International Reviews: Miami Marlins
Total 2017 signings: 23.
Top 2017-18 signing: SS Ynmanol Marinez, Dominican Republic, $1.5 million.
The Marlins went through July 2 last year with Albert Gonzalez in charge of their international scouting. After the new ownership group took over, Gonzalez left to join the Royals as assistant general manager of international operations. The Marlins then hired Fernando Seguignol as their new director of international operations.
The big signing last year for the Marlins was Ynmanol Marinez, a 17-year-old Dominican shortstop they gave $1.5 million on July 2. Marinez (6 feet, 175 pounds) was one of the top offensive performers in the Dominican Prospect League, with a simple, compact stroke from the right side, a long-armed hitter who still does a good job of keeping his hands short to the ball. He makes consistent, quality contact in games from right-center over to his pull side. Marinez has a hit-over-power profile right now, but he has the ability to backspin balls with the strength projection to grow into 20-plus home run power. Marinez stands out more in games than in a workout, as he doesn’t have any standout tools or quick-twitch athleticism. He might begin his career at shortstop, but he’s probably better suited for third base or possibly second. Marinez has the hands and body control to stick in the infield and he makes the play on the run well, but he’s a fringe-average runner who will need to improve his first-step quickness and footwork. He has unorthodox, upright throwing motion, but his arm is strong and could be plus once he gets stronger and smooths out his mechanics. Marinez trained with Cachaza.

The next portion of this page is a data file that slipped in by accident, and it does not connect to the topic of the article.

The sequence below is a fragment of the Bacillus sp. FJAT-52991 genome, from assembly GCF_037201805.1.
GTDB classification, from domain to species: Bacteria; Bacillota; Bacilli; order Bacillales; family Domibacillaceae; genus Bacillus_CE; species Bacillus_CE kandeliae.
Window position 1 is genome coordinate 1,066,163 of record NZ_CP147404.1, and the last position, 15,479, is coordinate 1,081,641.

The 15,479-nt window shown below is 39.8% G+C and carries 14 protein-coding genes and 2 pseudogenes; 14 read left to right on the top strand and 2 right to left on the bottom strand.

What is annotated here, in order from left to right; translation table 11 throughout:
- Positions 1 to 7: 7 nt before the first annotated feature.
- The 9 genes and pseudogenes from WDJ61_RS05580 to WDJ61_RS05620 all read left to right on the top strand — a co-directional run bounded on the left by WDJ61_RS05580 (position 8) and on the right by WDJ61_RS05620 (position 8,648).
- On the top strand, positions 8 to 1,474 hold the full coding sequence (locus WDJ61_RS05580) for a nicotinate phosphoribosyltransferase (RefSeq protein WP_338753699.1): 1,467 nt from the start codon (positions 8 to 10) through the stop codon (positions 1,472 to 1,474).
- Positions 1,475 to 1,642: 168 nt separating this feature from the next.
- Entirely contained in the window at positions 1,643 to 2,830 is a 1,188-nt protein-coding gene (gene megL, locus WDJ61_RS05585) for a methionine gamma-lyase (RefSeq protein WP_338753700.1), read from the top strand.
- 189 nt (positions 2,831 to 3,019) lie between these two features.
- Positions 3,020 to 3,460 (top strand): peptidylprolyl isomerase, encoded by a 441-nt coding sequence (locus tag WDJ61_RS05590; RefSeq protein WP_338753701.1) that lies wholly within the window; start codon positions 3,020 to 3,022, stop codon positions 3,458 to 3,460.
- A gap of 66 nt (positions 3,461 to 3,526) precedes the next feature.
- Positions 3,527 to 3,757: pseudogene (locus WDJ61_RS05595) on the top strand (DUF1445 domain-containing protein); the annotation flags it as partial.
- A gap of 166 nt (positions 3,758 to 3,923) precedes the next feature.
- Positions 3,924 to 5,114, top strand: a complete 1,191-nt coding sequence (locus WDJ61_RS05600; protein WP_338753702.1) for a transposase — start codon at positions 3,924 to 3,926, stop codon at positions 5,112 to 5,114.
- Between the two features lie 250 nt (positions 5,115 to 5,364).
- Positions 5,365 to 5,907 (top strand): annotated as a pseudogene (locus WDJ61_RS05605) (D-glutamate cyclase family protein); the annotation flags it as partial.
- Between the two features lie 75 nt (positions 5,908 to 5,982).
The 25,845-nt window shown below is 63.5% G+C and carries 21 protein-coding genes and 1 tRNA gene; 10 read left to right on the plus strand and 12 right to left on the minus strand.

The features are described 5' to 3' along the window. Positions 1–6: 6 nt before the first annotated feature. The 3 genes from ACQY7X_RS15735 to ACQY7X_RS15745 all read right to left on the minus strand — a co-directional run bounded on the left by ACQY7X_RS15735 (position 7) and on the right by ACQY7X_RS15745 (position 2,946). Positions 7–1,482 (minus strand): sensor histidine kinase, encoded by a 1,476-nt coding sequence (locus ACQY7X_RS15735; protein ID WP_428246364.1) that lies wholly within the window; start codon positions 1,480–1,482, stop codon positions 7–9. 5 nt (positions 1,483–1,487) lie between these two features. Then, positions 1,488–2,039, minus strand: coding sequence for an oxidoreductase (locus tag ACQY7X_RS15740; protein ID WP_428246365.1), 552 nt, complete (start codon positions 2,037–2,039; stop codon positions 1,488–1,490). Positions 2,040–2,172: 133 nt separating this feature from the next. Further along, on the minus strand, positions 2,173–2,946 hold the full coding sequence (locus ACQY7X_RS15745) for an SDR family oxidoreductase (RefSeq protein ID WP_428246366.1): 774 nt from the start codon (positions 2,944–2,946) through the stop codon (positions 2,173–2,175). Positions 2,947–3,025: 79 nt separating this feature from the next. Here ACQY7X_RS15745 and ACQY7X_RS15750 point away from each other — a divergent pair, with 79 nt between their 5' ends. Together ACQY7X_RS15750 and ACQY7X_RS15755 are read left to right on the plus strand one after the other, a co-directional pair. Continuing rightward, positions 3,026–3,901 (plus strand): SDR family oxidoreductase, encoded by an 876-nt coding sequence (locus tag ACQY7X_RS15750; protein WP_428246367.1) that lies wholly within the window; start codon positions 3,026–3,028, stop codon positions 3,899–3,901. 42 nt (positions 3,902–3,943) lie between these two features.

The Marlins signed 17-year-old outfielder Adonis Giron for $350,000 out of the Dominican Republic on July 2. Giron’s calling card is his hitting ability. At 5-foot-11, 170 pounds, he has fast bat speed with a short righthanded swing and consistently performed at a high level in games for the Marlins, making frequent hard contact. Giron is a corner outfielder with average speed that will likely slow down as he ages and an average arm that could tick up once he gets stronger.
Joe Dunand's Power Will Play
The 2017 second-rounder shows natural power to the opposite field, giving the shortstop a carrying tool on his journey to Miami.
Venezuelan shortstop Julio Machado, 17, signed with the Marlins for $325,000 on July 2 after training with Carlos Yanez. Machado has a good balance of tools and skills for a player who projects to stick at a premium position. At 6 feet, 175 pounds, Machado isn’t a flashy defender, but he has secure hands, good footwork and gets quick reactions off the bat. He ranges well to his left with a strong arm that has increased to plus to be able to make the play in the hole. A good athlete with slightly above-average speed, Machado spent a lot of time leading up to July 2 working to shorten his swing. It’s now a compact stroke from the right side with good swing plane and lower half balance. Machado has good bat speed with a line drive approach and gap power.